As the 19,000 teu ‘CSCL Globe’, currently the world’s largest containership, arrives in Europe on its maiden voyage from China, Mitsui OSK Lines (MOL) president, Koichi Muto, has raised the stakes again by announcing in his New Year message that the shipping line’s strategy is to upgrade its fleet with 20,000teu ultra-large container vessels (ULCV).
Having celebrated its 130th anniversary last year, he admitted that the line’s business results are projected to be considerably less than the outlook forecast at the beginning of the year.
“In truth, we were tossed about by rough waves throughout, and it became a very severe year,” he stated.
“Specifically, I regret to report that the containership division is showing a significant deficit for this fiscal term due to lower freight rates on Asia-South America East Coast routes, along with delays in the work to fully automate our US terminal, despite increasing cargo volume, mainly on the East-West trade and considerable improvement in the business environment.”
While other shipping lines have been investing in larger vessels over recent years to benefit from the economies of scale, Mr Mutu acknowledged that MOL was “somewhat behind” in terms of competitiveness and earnings strength within the industry.
“As far as the structural problem our containership division faced, we have already taken steps to reform the business, such as upgrading the fleet with the world’s largest containership – 20,000 teu – to make us more cost competitive,” he announced, although he did not elaborate on any orders.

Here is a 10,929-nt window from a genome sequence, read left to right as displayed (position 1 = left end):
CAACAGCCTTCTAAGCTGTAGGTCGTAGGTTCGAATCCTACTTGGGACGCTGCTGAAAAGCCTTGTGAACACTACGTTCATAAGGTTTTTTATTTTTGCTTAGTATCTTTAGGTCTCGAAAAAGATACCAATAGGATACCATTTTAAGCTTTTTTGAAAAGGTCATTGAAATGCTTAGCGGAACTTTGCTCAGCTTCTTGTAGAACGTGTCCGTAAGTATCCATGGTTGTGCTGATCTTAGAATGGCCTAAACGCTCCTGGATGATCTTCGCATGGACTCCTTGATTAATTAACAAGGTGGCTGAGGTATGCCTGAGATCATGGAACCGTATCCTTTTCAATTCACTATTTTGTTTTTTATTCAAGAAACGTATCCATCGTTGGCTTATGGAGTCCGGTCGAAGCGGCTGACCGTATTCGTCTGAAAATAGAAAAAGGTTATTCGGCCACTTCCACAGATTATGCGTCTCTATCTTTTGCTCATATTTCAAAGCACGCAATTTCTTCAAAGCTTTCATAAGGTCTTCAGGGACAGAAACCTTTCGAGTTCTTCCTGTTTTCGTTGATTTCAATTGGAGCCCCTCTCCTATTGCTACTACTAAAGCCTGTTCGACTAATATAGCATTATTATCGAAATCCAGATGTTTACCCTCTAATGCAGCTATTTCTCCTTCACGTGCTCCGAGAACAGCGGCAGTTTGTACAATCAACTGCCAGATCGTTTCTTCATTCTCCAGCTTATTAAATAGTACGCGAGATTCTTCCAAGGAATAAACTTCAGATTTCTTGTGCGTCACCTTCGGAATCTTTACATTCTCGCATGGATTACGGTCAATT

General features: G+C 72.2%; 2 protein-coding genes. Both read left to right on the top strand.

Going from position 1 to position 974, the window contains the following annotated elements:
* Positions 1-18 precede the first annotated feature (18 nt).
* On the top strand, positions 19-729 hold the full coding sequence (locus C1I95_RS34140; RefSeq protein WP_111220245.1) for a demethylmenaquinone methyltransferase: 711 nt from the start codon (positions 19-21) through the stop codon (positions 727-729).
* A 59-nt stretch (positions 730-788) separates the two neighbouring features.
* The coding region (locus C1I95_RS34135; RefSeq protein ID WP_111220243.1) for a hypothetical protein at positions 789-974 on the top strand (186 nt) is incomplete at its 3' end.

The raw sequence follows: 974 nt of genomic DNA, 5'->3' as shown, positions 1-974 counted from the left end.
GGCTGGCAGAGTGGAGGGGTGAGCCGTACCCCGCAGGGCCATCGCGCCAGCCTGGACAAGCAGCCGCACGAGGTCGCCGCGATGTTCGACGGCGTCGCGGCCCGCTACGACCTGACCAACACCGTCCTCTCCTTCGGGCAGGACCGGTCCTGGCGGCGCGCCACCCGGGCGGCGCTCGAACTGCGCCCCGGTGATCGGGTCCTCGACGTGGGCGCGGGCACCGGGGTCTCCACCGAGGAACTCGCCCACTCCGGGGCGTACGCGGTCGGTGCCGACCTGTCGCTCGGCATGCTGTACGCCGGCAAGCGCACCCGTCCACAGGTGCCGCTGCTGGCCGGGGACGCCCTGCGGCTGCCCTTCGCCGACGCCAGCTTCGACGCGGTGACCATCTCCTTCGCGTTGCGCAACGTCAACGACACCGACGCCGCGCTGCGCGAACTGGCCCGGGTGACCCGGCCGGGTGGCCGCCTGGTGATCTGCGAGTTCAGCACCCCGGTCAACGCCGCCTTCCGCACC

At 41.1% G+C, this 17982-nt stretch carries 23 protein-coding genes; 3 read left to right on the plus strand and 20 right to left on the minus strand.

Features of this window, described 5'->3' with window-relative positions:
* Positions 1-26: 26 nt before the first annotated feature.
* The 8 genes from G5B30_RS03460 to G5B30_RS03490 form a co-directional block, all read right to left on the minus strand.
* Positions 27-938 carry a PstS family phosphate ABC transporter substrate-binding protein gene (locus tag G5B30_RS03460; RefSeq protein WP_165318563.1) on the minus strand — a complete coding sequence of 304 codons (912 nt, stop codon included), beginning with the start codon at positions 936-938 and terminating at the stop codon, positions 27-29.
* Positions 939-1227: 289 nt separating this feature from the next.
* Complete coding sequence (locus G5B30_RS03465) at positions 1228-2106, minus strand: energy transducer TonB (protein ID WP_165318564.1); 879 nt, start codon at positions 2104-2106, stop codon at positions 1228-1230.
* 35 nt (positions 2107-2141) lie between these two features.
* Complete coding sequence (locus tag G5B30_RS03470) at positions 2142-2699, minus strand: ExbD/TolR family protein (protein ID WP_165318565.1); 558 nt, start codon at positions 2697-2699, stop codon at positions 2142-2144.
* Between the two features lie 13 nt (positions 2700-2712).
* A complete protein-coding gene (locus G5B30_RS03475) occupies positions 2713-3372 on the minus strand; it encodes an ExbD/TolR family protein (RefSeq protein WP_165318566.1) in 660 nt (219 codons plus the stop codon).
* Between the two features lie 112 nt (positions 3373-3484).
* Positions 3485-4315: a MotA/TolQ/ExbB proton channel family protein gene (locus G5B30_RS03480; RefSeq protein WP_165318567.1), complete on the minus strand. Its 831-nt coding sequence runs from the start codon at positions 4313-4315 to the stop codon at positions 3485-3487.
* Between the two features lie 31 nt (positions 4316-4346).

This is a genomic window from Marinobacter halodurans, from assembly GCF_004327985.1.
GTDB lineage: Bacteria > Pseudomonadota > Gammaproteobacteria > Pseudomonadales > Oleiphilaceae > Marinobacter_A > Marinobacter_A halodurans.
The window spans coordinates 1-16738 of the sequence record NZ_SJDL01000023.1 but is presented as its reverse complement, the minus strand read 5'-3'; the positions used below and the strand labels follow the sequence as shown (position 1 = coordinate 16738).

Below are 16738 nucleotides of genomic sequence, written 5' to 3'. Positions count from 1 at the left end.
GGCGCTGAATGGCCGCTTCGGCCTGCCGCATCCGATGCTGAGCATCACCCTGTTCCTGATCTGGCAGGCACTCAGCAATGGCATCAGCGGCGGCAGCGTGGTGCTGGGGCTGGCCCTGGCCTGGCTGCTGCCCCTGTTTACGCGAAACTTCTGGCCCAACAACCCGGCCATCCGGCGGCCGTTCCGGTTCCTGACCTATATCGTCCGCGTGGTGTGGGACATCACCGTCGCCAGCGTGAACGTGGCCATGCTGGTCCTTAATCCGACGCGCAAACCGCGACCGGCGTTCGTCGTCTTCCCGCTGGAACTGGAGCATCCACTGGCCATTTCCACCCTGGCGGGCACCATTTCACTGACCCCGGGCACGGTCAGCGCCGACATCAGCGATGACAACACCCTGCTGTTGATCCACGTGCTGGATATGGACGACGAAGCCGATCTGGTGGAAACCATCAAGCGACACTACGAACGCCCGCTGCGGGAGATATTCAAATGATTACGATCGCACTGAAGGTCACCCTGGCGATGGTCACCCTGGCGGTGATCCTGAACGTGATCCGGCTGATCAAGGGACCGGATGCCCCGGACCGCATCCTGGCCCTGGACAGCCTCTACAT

“With global economic expansion, containerised cargo trade is certain to keep growing so the containership business, including container terminals, represents a growth opportunity. The true value of the company is determined [by] how we can add value that our customers will appreciate, and come up with ways to enhance cost competitiveness,” he continued.
Stressing that there is still room to “improve profitability with advancement of operations and yield management”, he stated that those in the containership division needed to objectively analyse the line’s cost competitiveness and sales capabilities, and put every effort into restoring profitability as the key objective.
“This is the critical point. Now is the time to be tenacious and move forward,” he affirmed.